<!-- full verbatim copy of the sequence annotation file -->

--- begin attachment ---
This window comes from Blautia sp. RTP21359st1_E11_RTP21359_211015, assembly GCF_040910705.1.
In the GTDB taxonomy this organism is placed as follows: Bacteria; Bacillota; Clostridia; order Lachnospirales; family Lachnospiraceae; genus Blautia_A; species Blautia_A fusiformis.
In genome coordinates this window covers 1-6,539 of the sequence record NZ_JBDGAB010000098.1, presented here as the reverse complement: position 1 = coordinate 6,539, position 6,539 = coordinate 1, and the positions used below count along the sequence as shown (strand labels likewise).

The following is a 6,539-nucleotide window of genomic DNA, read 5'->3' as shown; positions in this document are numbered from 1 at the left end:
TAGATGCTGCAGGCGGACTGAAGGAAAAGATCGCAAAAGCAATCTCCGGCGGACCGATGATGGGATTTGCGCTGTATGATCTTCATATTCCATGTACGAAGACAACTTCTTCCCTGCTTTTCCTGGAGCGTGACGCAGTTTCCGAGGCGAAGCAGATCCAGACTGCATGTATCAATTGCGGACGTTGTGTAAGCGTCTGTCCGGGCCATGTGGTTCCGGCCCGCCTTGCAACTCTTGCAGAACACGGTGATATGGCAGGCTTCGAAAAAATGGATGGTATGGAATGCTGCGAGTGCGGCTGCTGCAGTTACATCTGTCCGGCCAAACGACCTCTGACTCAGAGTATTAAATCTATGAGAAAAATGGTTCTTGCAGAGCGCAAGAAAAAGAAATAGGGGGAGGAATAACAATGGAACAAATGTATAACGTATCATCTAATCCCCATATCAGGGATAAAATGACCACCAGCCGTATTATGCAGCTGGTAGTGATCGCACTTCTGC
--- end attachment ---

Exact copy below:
This window comes from Blautia sp. RTP21359st1_E11_RTP21359_211015, assembly GCF_040910705.1.
In the GTDB taxonomy this organism is placed as follows: Bacteria; Bacillota; Clostridia; order Lachnospirales; family Lachnospiraceae; genus Blautia_A; species Blautia_A fusiformis.
In genome coordinates this window covers 1-6,539 of the sequence record NZ_JBDGAB010000098.1, presented here as the reverse complement: position 1 = coordinate 6,539, position 6,539 = coordinate 1, and the positions used below count along the sequence as shown (strand labels likewise).

The following is a 6,539-nucleotide window of genomic DNA, read 5'->3' as shown; positions in this document are numbered from 1 at the left end:
TAGATGCTGCAGGCGGACTGAAGGAAAAGATCGCAAAAGCAATCTCCGGCGGACCGATGATGGGATTTGCGCTGTATGATCTTCATATTCCATGTACGAAGACAACTTCTTCCCTGCTTTTCCTGGAGCGTGACGCAGTTTCCGAGGCGAAGCAGATCCAGACTGCATGTATCAATTGCGGACGTTGTGTAAGCGTCTGTCCGGGCCATGTGGTTCCGGCCCGCCTTGCAACTCTTGCAGAACACGGTGATATGGCAGGCTTCGAAAAAATGGATGGTATGGAATGCTGCGAGTGCGGCTGCTGCAGTTACATCTGTCCGGCCAAACGACCTCTGACTCAGAGTATTAAATCTATGAGAAAAATGGTTCTTGCAGAGCGCAAGAAAAAGAAATAGGGGGAGGAATAACAATGGAACAAATGTATAACGTATCATCTAATCCCCATATCAGGGATAAAATGACCACCAGCCGTATTATGCAGCTGGTAGTGATCGCACTTCTGC